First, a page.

The analogy simply doesn’t fit how most people think about alcohol.  Like I say, I’m one of that ‘rare breed’, and perhaps that’s more likely amongst people who have a particular interest in the subject of alcohol policy – we’re more likely to think and write about ‘alcohol’ – and so this idea has a tendency to dominate debate.

That’s true whether you’re the Institute of Economic Affairs calling for a flat rate tax on ‘alcohol’, the Scotch Whiskey association claiming that ‘a unit is a unit’, or public health professionals arguing that people should count their units.

But actually, ‘drinking studies’ academics would be quick to point out how varied understandings of different drinks and drinking occasions can be.  Champagne is not the same as Stella Artois or WKD.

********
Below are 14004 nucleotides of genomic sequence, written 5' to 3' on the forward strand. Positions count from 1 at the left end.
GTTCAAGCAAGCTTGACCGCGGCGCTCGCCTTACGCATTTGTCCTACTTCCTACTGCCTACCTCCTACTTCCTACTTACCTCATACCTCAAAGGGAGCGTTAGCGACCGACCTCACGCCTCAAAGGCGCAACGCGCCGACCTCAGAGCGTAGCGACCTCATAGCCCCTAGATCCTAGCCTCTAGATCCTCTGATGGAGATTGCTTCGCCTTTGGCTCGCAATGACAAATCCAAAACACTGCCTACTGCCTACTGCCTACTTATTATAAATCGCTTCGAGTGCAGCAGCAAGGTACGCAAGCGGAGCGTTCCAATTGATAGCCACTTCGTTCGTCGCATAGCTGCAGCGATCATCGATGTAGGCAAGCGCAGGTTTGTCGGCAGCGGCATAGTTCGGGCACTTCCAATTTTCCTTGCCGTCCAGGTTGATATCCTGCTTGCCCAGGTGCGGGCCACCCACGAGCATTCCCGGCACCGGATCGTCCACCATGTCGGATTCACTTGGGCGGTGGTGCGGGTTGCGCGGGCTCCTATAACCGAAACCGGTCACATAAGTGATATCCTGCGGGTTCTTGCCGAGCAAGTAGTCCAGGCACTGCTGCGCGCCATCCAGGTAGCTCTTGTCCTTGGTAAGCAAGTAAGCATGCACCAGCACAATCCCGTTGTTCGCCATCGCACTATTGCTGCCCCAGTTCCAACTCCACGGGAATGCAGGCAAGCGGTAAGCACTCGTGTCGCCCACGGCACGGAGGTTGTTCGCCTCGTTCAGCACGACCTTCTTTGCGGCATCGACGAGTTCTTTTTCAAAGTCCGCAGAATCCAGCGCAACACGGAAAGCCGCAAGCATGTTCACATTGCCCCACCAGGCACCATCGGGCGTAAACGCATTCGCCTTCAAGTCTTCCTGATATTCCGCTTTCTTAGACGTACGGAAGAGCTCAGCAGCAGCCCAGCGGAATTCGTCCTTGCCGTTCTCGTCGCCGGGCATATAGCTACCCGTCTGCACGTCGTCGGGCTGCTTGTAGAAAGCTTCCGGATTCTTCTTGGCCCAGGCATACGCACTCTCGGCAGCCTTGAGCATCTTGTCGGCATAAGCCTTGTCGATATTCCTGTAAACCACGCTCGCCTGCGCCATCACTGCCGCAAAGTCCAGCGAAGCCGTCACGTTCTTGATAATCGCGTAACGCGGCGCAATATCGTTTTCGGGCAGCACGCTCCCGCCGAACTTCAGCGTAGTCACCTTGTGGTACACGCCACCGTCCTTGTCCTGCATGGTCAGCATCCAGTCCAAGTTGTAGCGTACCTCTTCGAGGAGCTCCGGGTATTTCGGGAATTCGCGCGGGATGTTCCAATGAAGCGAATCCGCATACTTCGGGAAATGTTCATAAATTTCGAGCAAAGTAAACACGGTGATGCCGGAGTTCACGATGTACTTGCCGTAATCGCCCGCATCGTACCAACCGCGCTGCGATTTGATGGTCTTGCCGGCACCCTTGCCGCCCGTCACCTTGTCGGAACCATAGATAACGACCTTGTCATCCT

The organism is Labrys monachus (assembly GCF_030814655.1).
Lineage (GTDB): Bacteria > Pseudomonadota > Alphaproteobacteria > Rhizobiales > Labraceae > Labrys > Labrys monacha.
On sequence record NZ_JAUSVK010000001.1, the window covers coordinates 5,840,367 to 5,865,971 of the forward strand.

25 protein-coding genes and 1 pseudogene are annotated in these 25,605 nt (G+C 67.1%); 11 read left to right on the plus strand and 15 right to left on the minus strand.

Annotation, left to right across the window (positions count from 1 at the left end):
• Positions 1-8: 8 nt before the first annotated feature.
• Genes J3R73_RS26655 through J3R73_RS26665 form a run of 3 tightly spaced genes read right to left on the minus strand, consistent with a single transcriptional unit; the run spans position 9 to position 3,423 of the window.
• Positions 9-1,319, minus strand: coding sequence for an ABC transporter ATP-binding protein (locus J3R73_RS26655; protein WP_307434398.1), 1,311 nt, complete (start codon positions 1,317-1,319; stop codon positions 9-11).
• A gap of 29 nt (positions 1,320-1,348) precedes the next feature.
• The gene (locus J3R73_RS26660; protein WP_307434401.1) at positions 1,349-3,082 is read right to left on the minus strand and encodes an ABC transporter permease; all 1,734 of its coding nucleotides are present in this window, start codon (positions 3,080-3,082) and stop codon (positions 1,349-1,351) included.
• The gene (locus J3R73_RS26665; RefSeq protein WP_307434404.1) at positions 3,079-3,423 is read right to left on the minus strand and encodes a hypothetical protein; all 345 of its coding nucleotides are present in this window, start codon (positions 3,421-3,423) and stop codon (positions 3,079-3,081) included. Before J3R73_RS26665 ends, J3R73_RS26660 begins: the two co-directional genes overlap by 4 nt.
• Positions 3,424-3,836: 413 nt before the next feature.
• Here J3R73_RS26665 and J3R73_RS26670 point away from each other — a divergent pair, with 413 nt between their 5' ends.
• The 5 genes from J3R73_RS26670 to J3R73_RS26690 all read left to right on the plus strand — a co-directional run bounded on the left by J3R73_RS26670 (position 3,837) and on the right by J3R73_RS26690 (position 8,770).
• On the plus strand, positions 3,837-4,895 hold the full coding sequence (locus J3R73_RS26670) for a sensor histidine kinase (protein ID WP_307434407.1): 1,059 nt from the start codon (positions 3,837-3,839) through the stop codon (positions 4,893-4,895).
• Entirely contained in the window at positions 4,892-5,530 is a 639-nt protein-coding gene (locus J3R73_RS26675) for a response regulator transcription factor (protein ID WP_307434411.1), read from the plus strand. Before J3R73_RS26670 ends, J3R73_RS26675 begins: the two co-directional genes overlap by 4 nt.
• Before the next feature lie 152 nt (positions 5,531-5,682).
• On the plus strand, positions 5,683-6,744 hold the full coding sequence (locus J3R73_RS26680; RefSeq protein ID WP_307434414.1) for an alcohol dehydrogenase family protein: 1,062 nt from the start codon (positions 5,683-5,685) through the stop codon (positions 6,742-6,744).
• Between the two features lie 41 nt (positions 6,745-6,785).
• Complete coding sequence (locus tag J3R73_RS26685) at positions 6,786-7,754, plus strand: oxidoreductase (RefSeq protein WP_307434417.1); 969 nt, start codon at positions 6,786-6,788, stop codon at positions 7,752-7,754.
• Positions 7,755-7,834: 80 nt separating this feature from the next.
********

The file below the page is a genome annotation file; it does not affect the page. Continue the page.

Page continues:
And more than that, we know that in public health terms a unit quite definitely does not simply equal a unit.  The drug, set and setting affects the effects.

Now maybe this idea of alcohol being alcohol and a unit being a unit is seeping into the public imagination, along with the tendency to monitor yourself and count things like ‘steps’ that I mentioned earlier.  But it’s certainly not how all people in all societies have thought of alcohol.  Countries like Germany and Russia have taken a different legal approach to drinks of different alcoholic strengths and I’m yet to see much evidence it’s how most drinkers in the UK think.  Certainly in terms of regulation we tax them quite differently, and licensing has long thought of premises in different ways depending on what sort of thing they sold – a beerhouse was most definitely not a tavern.